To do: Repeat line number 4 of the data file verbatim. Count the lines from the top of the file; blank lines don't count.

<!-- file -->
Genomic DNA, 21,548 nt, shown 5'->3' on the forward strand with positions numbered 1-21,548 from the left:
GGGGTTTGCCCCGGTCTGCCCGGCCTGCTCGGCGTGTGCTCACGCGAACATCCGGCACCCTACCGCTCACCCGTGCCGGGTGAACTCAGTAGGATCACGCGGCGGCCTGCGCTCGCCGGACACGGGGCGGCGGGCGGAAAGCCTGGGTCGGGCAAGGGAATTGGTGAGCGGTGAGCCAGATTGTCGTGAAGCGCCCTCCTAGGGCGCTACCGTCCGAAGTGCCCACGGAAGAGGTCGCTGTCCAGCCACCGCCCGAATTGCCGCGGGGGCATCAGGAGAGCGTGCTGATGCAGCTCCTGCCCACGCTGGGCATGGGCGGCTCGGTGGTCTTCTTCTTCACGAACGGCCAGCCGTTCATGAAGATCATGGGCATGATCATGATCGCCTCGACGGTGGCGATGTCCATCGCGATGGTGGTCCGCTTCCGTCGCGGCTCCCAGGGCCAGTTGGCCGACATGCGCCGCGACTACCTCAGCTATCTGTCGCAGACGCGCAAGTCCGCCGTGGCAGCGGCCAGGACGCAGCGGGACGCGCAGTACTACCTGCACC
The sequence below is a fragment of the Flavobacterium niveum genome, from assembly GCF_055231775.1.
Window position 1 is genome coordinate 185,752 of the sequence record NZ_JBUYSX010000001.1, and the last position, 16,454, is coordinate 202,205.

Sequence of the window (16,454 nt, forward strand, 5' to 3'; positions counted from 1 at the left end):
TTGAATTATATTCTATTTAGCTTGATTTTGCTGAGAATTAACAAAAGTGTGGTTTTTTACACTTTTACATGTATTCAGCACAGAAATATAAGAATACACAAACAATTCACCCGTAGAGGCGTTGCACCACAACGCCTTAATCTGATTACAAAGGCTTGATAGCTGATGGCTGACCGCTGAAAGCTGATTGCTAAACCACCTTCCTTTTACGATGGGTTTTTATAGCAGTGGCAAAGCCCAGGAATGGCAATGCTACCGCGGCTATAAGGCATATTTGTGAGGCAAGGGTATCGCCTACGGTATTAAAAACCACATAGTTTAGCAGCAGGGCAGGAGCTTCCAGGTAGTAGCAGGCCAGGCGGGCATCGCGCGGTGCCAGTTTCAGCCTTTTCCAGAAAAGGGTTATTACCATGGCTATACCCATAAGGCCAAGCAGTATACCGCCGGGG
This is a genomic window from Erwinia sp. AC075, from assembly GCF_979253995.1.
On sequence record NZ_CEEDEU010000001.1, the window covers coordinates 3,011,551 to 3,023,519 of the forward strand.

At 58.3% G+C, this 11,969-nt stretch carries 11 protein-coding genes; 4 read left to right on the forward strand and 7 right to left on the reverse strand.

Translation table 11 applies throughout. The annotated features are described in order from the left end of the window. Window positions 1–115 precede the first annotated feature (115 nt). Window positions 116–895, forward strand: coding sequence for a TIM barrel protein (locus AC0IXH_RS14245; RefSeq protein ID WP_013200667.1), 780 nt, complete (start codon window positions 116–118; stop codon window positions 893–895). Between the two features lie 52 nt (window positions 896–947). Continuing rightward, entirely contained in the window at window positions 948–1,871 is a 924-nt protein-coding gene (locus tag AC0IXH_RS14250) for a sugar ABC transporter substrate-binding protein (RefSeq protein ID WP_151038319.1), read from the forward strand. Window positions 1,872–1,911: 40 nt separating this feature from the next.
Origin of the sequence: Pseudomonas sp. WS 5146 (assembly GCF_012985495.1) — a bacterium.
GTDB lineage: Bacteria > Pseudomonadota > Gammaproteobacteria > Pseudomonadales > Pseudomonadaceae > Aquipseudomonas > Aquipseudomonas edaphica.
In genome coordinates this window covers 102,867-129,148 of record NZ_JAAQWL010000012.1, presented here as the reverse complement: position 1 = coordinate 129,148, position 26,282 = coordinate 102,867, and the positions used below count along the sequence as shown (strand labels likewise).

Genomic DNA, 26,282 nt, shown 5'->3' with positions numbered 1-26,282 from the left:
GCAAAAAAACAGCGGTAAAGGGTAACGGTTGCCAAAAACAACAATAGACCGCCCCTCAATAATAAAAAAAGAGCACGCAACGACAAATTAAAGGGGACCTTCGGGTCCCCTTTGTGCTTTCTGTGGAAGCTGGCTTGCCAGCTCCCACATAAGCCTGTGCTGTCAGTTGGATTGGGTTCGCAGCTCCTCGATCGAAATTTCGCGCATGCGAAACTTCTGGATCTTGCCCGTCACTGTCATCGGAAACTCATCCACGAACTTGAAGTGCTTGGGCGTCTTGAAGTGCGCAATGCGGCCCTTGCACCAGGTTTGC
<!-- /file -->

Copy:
Window position 1 is genome coordinate 185,752 of the sequence record NZ_JBUYSX010000001.1, and the last position, 16,454, is coordinate 202,205.